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Published by Federation of Local History Societies www.localhistory.ie
Local history can be a useful aid in our detective work into the lives of our forebears. The latest Annual Journal of the Federation of Local History Societies is a case in point. While serving as an update on the many member Societies of the Federation, it also contains over 100 pages of lively and erudite articles across a range of local history topics, several of which also provide information of direct interest to the family historian.
Larry Breen has written an article on the family of Wolfe Tone entitled “Wolfe Tone – Family Man”. Theobald Wolfe Tone is famous due to his role in the 1798 Rebellion. His background, we are told, was French Huguenot, and his Grandfather is recorded as holding a leasehold in the Bodenstown area (Wolfe Tone was later buried in Bodenstown Cemetery, which is the scene of the annual commemoration ceremonies). The article describes his father’s marriage to Margaret Lamport and subsequent family life in Dublin, where their six children, including Wolfe Tone, were born. It was interesting to learn that the “Wolfe” element of Theobald’s name recalls the main landowning family in the Bodenstown area, the Wolfes, from whom the Grandfather had leased land. The article describes the fate of his siblings, including a brother, Matthew, who was a member of the French Army, sailed to Ireland with Humbert’s forces and was subsequently captured and executed. Sadly, only one of Wolfe Tone’s own children, William, survived to adulthood. He and Tone’s widow moved to the United States. There he married the only surviving child of another United Irishman, William Sampson, but they in turn had only one child, a daughter, Grace Georgina Tone, who married Lascelles E. Maxwell. The article closes with a description of the re-interment of the body of Wolfe Tone’s widow by the children of Grace Maxwell, née Tone, following the sale in 1891 of the original cemetery in which she had been buried.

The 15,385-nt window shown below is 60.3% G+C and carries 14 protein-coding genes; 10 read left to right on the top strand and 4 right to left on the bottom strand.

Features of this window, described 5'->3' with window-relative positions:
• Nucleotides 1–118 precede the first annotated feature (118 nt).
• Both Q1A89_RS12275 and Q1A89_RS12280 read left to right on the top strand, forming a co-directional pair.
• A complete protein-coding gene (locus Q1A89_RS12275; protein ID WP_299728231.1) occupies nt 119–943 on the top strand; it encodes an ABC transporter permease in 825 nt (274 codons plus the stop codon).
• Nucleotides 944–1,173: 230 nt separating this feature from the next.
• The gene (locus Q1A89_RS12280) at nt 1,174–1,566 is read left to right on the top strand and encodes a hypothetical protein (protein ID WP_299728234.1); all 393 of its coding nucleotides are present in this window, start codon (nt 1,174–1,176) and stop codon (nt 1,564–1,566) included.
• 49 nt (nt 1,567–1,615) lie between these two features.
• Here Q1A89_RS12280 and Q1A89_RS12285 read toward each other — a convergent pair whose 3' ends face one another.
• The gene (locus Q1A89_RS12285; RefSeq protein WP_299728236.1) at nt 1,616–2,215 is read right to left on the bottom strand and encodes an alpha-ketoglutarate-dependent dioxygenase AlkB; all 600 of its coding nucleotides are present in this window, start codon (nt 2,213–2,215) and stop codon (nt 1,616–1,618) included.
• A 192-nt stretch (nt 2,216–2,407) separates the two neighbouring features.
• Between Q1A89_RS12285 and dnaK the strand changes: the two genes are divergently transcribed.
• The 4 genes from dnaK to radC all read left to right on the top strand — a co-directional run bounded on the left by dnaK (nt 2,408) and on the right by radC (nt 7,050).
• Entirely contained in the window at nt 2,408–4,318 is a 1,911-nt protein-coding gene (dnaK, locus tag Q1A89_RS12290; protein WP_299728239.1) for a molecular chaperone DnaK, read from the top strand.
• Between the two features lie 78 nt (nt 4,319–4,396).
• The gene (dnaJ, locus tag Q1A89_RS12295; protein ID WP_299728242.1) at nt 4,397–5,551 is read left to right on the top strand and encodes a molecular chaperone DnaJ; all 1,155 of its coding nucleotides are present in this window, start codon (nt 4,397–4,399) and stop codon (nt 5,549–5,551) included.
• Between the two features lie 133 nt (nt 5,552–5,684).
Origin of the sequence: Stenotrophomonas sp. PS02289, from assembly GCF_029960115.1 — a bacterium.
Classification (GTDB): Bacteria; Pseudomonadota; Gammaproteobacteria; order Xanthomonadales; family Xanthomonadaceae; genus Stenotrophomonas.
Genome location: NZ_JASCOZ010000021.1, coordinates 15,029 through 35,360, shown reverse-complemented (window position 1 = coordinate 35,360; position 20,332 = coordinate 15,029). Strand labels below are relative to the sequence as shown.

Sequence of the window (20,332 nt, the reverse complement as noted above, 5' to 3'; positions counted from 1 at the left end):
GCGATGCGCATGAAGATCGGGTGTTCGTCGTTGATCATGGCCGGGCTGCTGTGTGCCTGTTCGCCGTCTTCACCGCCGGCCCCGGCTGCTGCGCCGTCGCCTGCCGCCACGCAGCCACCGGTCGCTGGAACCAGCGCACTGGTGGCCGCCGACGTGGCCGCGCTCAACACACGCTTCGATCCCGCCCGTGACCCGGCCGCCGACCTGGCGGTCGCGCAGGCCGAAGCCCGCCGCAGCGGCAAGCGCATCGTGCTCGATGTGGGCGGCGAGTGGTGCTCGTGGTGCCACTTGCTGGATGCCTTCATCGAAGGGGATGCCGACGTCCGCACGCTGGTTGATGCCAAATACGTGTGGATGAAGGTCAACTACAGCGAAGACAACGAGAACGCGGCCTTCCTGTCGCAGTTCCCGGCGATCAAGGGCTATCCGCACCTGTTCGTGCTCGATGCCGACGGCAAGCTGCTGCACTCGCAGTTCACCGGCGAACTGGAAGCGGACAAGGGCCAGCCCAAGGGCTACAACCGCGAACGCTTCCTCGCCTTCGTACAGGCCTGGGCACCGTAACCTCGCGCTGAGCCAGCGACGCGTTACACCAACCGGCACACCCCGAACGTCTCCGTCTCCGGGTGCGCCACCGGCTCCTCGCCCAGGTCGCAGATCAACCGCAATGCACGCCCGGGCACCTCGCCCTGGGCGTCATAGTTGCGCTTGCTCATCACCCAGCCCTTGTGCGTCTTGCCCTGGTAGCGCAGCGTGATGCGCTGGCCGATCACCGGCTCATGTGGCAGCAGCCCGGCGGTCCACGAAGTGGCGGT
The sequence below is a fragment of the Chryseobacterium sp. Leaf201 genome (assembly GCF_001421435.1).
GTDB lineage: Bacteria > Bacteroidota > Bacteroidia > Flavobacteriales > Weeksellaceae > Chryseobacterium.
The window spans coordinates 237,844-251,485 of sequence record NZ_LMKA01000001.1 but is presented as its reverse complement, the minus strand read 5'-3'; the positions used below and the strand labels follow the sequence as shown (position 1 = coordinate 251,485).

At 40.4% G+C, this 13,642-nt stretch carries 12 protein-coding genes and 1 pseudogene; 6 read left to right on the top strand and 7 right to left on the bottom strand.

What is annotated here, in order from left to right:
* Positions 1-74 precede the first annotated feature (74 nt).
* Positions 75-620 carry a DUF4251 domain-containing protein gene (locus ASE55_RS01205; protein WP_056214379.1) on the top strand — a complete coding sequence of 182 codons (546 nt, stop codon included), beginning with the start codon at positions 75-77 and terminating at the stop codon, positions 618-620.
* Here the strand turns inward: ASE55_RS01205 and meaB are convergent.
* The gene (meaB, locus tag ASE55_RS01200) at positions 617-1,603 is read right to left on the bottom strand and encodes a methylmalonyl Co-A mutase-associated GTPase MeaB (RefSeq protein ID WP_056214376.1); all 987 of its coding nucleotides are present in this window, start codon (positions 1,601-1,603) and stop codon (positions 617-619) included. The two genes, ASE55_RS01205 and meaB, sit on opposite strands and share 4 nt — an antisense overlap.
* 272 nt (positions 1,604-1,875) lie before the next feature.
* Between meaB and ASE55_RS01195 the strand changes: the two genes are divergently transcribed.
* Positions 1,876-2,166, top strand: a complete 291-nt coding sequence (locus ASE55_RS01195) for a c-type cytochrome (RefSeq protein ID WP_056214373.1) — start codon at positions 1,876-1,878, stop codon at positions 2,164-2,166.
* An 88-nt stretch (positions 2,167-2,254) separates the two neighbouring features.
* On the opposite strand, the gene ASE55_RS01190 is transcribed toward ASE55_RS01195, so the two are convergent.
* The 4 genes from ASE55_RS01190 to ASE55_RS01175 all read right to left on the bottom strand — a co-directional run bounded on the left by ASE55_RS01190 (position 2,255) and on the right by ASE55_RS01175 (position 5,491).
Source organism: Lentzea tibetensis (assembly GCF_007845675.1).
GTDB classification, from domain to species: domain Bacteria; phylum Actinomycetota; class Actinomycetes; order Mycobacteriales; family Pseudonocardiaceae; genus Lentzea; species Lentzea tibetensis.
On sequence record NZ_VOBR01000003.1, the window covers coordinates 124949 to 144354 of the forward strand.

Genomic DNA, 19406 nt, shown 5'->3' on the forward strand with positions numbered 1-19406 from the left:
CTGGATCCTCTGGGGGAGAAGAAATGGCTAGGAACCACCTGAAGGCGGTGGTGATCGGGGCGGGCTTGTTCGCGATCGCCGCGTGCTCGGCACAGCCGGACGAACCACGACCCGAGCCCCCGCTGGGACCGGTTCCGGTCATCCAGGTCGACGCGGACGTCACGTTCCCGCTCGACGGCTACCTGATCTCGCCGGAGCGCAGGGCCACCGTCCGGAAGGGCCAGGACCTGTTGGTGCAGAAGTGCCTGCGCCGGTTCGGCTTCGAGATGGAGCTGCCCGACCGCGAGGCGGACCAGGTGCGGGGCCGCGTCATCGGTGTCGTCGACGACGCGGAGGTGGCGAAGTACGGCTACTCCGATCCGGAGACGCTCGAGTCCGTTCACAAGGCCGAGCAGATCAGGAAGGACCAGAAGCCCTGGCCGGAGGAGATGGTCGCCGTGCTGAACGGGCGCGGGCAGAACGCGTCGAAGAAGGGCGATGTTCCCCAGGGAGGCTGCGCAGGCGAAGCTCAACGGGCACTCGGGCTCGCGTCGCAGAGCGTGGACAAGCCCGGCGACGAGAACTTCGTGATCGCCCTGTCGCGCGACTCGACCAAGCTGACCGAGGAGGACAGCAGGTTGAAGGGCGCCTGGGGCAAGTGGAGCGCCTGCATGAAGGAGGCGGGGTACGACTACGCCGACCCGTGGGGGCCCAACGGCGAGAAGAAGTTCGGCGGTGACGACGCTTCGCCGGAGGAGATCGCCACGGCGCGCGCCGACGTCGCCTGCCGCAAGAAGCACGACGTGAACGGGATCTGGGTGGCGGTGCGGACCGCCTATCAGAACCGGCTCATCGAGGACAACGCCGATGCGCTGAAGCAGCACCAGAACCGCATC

A second article which focuses on another famous figure is “The Multifaceted History of the Synge Family” by Myles Duffy. The Synge family hailed from Shropshire, moving to Ireland in the early 17th Century. Predecessors of the famous playwright, J.M. Synge 1871-1908, included John Hatch MP 1720-1797 and his son-in-law Francis Synge MP (dates not provided) both of whom represented the Swords parliamentary borough prior to the Act of Union. The article then goes on to outline the involvement of other family members, such as John Hatch Synge 1788-1845, in the Plymouth Brethren movement during the 19th Century. It concludes with a brief account of his immediate family and the death of his father, also named John Hatch Synge 1823-1872, who died from smallpox when J.M. Synge was an infant.
The journal also includes articles on the lives of individuals, namely the botanist Ellen Hitchins (“Rediscovering the story of Ellen Hitchins of Ballylickey” by Madeline Hutchins) and Daniel Fitzgerald (“My Grandfather, Daniel Fitzgerald, R.N., at the Battle of Jutland” by Marie McCarthy nee Fitzgerald) which would also be of interest to family historians.
Unfortunately in the absence of an ISBN reference it is not clear from the Journal whether it is generally available through bookshops or online, but anyone interested could make enquiries from their local history society affiliated to the Federation or directly from the Federation itself via its website.
Reviewed by Lucinda Mac Mahon